992 F2d 1219 Jackson v. Borg

992 F.2d 1219

Tyrone JACKSON, Petitioner-Appellant,
Robert BORG, Warden; Attorney General of California,

No. 92-56024.

United States Court of Appeals, Ninth Circuit.

Submitted April 27, 1993.*
Decided May 4, 1993.

NOTICE: Ninth Circuit Rule 36-3 provides that dispositions other than opinions or orders designated for publication are not precedential and should not be cited except when relevant under the doctrines of law of the case, res judicata, or collateral estoppel.

Before BROWNING, KOZINSKI and RYMER, Circuit Judges.

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Tyrone Jackson, a California state prisoner, appeals pro se the district court's dismissal of his 28 U.S.C. § 2254 petition for habeas corpus. The district court summarily dismissed the petition for failure to exhaust state remedies. We have jurisdiction under 28 U.S.C. § 2253, and review de novo. Thomas v. Lewis, 945 F.2d 1119, 1122 (9th Cir.1991). We vacate the district court's judgment and remand for further proceedings.


A district court may summarily dismiss a habeas petition without requiring an answer from the respondents only if it plainly appears from the face of the petition, and any exhibits annexed to it, that the petitioner is not entitled to relief. Rule 4, Rules Governing Section 2254 Cases, 28 U.S.C. foll. § 2254. A federal court must dismiss a state prisoner's habeas corpus petition unless the petitioner has exhausted available state remedies. McQuown v. McCartney, 795 F.2d 807, 809 (9th Cir.1986). A petitioner has satisfied the exhaustion requirement if he has fairly presented his claims to the highest state court. Middleton v. Cupp, 768 F.2d 1083, 1086 (9th Cir.1985), cert. denied, 478 U.S. 1021 (1986). A claim is fairly presented if the petitioner has described the operative facts and legal theory on which the claim is based. Tamapua v. Shimoda, 796 F.2d 261, 262 (9th Cir.1986). A petitioner need exhaust only one avenue of relief in state court before bringing a federal habeas petition. Turner v. Compoy, 827 F.2d 526, 528 (9th Cir.1987) (California prisoner who raises claims on direct appeal need not bring state habeas action before filing habeas petition in federal court), cert. denied, 489 U.S. 1059 (1989).


In his habeas corpus petition, Jackson contends that he was subject to double jeopardy because he was twice convicted of the same crime, once by plea bargain and once by jury trial.1 He contends further that his trial and appellate counsel were ineffective for failing to raise this issue.


The district court summarily dismissed Jackson's petition for habeas corpus two days after it was filed, without requiring the respondents to answer. The district court stated that Jackson had failed to exhaust available state remedies. Jackson submitted, as an exhibit, a copy of the California Court of Appeal decision upholding his conviction. This opinion states: "contrary to appellant's contention, imposition of the proper but more severe sentence does not violate the proscription against double jeopardy contained in either the federal or state Constitutions." People v. Jackson, 121 Cal.App.3d 862, 870 (Cal.Ct.App.1981). This exhibit also indicates that Jackson filed a petition to the California Supreme Court for a hearing, and that petition was denied. Id. at 875. Accordingly, from the face of the petition, this claim appears to have been exhausted, contrary to the district court's finding. See Turner, 827 F.2d at 528.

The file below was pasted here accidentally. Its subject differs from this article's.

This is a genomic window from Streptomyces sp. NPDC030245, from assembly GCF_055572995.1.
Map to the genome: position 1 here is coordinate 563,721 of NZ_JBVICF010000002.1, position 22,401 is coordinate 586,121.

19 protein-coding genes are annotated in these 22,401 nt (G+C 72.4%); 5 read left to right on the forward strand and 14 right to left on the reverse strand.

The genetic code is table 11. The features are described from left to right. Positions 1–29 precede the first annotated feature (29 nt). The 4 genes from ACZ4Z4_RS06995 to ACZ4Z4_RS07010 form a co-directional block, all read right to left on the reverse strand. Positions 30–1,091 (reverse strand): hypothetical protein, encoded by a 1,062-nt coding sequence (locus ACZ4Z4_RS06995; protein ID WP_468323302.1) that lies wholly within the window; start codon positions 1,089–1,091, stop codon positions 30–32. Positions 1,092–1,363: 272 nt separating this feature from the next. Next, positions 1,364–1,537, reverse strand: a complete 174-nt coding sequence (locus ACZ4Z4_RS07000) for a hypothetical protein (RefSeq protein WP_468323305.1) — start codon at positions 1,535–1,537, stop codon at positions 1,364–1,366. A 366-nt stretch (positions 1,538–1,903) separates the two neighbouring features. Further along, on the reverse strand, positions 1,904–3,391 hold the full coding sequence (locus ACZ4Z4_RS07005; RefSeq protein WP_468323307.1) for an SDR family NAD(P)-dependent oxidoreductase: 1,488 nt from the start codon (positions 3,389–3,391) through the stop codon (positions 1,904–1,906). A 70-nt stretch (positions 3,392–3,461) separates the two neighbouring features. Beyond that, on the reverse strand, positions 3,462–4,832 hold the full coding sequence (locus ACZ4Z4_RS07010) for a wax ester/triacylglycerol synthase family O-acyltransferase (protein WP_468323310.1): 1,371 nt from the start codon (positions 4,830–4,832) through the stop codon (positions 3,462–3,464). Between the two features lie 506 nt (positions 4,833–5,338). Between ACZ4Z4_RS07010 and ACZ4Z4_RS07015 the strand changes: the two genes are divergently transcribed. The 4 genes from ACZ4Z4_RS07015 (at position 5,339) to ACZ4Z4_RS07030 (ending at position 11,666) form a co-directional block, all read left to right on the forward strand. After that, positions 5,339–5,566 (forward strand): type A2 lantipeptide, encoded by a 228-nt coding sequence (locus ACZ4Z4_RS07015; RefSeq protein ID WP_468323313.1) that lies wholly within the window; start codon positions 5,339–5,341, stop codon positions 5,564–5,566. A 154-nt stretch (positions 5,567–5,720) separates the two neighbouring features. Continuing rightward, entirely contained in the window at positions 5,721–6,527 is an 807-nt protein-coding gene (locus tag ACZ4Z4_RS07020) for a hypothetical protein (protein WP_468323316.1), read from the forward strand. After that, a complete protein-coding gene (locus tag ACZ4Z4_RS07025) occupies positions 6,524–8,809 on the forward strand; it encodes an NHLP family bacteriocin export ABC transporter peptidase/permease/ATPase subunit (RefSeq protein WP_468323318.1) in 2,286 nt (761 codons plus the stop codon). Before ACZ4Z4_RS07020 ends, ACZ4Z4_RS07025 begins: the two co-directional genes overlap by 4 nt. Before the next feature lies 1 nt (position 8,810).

Jackson's claims regarding ineffective assistance of trial and appellate counsel do not appear to have been exhausted. However, we cannot determine that issue with certainty based on the record before us. Jackson clearly raised the double jeopardy issue before the California Court of Appeal, and also argued that his trial counsel was ineffective. Without his briefs to that Court and to the California Supreme Court, we have no way of knowing whether he argued that his trial counsel was ineffective for failing to raise the double jeopardy defense, or whether he argued that his appellate counsel was similarly ineffective. Because it is thus not clear from the face of the petition that Jackson has failed to exhaust state remedies, we vacate the district court's decision, and remand so the respondents can be required to answer. Cf. Rule 4, Rules Governing Section 2254 Cases, 28 U.S.C. foll. § 2254.



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The panel unanimously finds this case suitable for decision without oral argument. Fed.R.App.P. 34(a); 9th Cir.R. 34-4. Accordingly, Jackson's motion for oral argument is denied


This disposition is not appropriate for publication and may not be cited to or by the courts of this circuit except as provided by 9th Cir.R. 36-3


As part of a plea agreement, Jackson pleaded guilty to two counts of second degree murder and one count of kidnapping, and was sentenced to eleven years in prison. Several months later, it was discovered that Jackson had been sentenced under a statute that had been repealed prior to the commission of his crimes. The new statute prescribed the minimum punishment for second degree murder as fifteen years to life in prison. Jackson chose to withdraw his guilty plea and proceed to trial, rather than accept a new plea bargain within the statutory limits. He was found guilty of first degree murder, second degree murder, kidnapping, as well as special circumstance allegations and firearm use violations, and was sentenced to life imprisonment without possibility of parole